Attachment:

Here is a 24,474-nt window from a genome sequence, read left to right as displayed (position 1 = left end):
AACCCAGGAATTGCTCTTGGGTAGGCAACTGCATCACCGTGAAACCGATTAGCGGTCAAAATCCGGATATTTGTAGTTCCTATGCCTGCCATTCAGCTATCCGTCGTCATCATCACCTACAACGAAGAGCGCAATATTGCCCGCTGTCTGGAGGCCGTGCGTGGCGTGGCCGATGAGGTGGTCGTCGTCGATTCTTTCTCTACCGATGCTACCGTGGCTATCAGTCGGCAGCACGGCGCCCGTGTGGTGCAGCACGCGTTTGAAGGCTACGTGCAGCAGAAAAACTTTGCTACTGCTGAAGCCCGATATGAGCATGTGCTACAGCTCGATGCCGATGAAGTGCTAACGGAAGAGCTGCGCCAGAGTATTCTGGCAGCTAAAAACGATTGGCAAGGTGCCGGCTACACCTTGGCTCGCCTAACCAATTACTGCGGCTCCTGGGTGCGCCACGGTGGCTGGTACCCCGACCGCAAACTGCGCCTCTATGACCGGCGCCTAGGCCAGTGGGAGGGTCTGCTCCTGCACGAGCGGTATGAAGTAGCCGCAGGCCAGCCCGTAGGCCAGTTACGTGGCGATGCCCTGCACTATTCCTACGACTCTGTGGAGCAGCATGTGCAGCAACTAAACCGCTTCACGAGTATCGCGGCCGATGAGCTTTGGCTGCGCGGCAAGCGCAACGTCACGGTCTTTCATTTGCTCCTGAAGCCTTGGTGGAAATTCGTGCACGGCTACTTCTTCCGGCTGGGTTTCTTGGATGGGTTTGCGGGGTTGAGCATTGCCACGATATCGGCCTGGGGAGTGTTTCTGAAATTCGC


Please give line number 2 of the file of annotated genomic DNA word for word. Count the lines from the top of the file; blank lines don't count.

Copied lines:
AACCCAGGAATTGCTCTTGGGTAGGCAACTGCATCACCGTGAAACCGATTAGCGGTCAAAATCCGGATATTTGTAGTTCCTATGCCTGCCATTCAGCTATCCGTCGTCATCATCACCTACAACGAAGAGCGCAATATTGCCCGCTGTCTGGAGGCCGTGCGTGGCGTGGCCGATGAGGTGGTCGTCGTCGATTCTTTCTCTACCGATGCTACCGTGGCTATCAGTCGGCAGCACGGCGCCCGTGTGGTGCAGCACGCGTTTGAAGGCTACGTGCAGCAGAAAAACTTTGCTACTGCTGAAGCCCGATATGAGCATGTGCTACAGCTCGATGCCGATGAAGTGCTAACGGAAGAGCTGCGCCAGAGTATTCTGGCAGCTAAAAACGATTGGCAAGGTGCCGGCTACACCTTGGCTCGCCTAACCAATTACTGCGGCTCCTGGGTGCGCCACGGTGGCTGGTACCCCGACCGCAAACTGCGCCTCTATGACCGGCGCCTAGGCCAGTGGGAGGGTCTGCTCCTGCACGAGCGGTATGAAGTAGCCGCAGGCCAGCCCGTAGGCCAGTTACGTGGCGATGCCCTGCACTATTCCTACGACTCTGTGGAGCAGCATGTGCAGCAACTAAACCGCTTCACGAGTATCGCGGCCGATGAGCTTTGGCTGCGCGGCAAGCGCAACGTCACGGTCTTTCATTTGCTCCTGAAGCCTTGGTGGAAATTCGTGCACGGCTACTTCTTCCGGCTGGGTTTCTTGGATGGGTTTGCGGGGTTGAGCATTGCCACGATATCGGCCTGGGGAGTGTTTCTGAAATTCGC